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Newsletter: Delivery Of Japan's Seasonal Tradition

Delivered on September 30, 2019
Delivery Of Japan's Seasonal Tradition [Issue 106] September 30, 2019

Delivery Of Japan's Seasonal Tradition [Issue 106]
September 30, 2019
Japanese Traditional Culture Promotion & Development Organization


1. Seasonal custom:
An object that the god of paddy field enters into: Kakasi (Scarecrow)

:: 1. Seasonal custom

Here is a Waka, Japanese traditional poem in "New Hyakunin Isshu
(classical Japanese anthology), No.15, written by Genbin Sozu.
"Yamadamoru Sozuno mikoso Kanashikere Aki hatenureba Touhitomo nashi"
Interpretation: How sad to be in a position of a scarecrow which
protects paddy fields in mountains that autumn has once passed, no one
comes to see it. It is just like the situation in which I'm in, living
on my own in a mountain after my retirement.

Because Japan is a country stretched out from South to North as well
as West to East, the rice season varies starting from the warmest
prefecture, Okinawa in early July and it gradually moves through on
lands towards up North. When it reaches Tohoku region and Hokaido
prefecture in October, the rice harvest season is finally coming to the
end. Surrounded by lush rice plants and then undulating golden ears of
rice, scarecrows have been protecting rice from birds and beasts.
However, we now often see them in many places which are left alone in
the empty fields after completing their jobs.

Scarecrows have commonly played a role to protect crops from harmful
birds and beasts all over the world. Although most of them have a human
figure, it was not the case in Japan. It was originally called "Kagashi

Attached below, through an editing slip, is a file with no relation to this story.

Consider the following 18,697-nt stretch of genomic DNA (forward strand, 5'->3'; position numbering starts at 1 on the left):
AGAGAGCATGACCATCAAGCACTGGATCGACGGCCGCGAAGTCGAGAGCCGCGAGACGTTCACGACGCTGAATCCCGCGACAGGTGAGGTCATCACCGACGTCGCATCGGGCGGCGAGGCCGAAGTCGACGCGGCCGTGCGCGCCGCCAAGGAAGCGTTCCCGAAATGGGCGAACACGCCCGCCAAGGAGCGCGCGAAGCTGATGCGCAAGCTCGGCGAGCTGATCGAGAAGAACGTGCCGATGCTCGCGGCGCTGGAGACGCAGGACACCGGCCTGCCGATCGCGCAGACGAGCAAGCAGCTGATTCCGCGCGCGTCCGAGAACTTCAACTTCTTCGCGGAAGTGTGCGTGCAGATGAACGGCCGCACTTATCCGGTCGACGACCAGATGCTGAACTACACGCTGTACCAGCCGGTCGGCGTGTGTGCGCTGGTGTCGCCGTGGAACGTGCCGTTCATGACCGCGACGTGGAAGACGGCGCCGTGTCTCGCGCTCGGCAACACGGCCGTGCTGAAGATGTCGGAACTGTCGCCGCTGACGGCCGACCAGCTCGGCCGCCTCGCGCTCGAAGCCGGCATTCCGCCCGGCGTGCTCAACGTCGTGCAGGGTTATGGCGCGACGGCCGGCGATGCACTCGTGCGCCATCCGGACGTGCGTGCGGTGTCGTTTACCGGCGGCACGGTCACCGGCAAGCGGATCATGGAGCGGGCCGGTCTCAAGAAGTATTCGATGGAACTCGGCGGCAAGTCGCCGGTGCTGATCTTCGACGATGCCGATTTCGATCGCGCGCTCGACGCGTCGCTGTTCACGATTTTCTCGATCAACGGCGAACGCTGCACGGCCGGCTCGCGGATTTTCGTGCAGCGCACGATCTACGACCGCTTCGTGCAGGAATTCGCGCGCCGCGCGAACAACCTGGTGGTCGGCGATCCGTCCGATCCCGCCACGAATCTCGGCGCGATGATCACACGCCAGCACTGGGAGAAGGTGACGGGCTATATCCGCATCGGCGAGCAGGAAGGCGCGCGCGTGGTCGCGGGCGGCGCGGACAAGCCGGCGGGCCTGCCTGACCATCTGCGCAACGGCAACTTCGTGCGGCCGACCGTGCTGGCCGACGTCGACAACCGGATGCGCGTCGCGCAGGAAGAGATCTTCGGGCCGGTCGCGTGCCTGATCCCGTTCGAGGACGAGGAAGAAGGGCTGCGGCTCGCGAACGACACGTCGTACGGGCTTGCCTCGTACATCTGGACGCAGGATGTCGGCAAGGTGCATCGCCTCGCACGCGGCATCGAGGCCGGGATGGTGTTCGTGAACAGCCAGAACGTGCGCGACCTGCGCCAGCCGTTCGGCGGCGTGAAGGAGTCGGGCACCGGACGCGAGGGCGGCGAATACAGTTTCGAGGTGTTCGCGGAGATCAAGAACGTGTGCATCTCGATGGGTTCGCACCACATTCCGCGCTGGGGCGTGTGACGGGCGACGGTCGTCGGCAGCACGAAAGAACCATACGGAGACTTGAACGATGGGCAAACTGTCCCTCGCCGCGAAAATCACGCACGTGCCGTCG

(let smell)" as Japanese used burned objects such as hair, fish heads
and beast's heads. They were impaled on skewers to stick in the fields
and the smell could drive harmful beasts away.

A god called "Kuebiko" is depicted in Kojiki (the Japanese oldest extant
chronicle in 8c) who cannot walk. Despite not visiting anywhere, the
god has comprehensive knowledge and awareness of the whole world. It
is said that the god is actually a scarecrow. There are many styles
of scarecrow today but the reason why most of Japanese ones can't walk
due to having one leg is possibly because of this record in Kojiki.

And also, "Kuebiko" means "A man whose body is falling apart". It is
thought to indicate a worn out scarecrow after being beaten by the
weather for a long time. It stands still and endures rains and winds
to watch over crops growing in a whole season. A scarecrow was believed
to be a sacred object the god lands down on to enter in order to fight
off harmful birds and beasts which was thought to be sent by evil
spirits at that time.

The Kyogen (traditional Japanese comic theater) program called "Uri
nusubito (a gourd thief)" is a story about a man who tries to steal
gourds. He goes in a gourd field and smashes silently standing scarecrow
with rocks and then steals gourds successfully. He gets a taste for it,
comes back next day to do it again. However, this time, the scarecrow
is actually the farmer dressing up so that the thief is punished badly.
In other folktales, there are stories in which people pretend to be a
scarecrow to fight off thieves. We can see that scarecrows must have
been relied on by people to protect from not only harmful birds and
beasts but also thieves.

Scarecrows which have watched over crops through spring to autumn are
pulled up from paddy fields on October 10 on the old lunar calendar
during the events called "Kakashi Age" or "Some no Toshitori". They
are worn a traditional straw hat, put a bloom and rake on their hands
and are also being offered offerings such as mochi (rice cake) and
Daikon (mooli). It is an important memorial event to pray for the god
flying back to heaven or mountains after completing their duties in
the body of the scarecrow.

The Waka in the opening paragraph was sung by a high-ranked monk called
Genpin (8c). He had modest life with his belief. He prayed for the
emperor's recovery from his illness and was loved by ordinary people
on top of emperors and retired emperors. Even with his a high standard
of morality, it seems like he couldn't help but compare his situation
of living in a mountain on his own after retirement, with scarecrows
left alone in paddy fields and feel sympathy for them. However, as it
was mentioned in the earlier paragraph, scarecrows are not abandoned
forever. He should know that he has always been loved by many people
in generations still today.

Translation by: Hitomi Kochi, reviewed by Chan Yee Ting

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Development Organization (JTCO)- All Rights Reserved.

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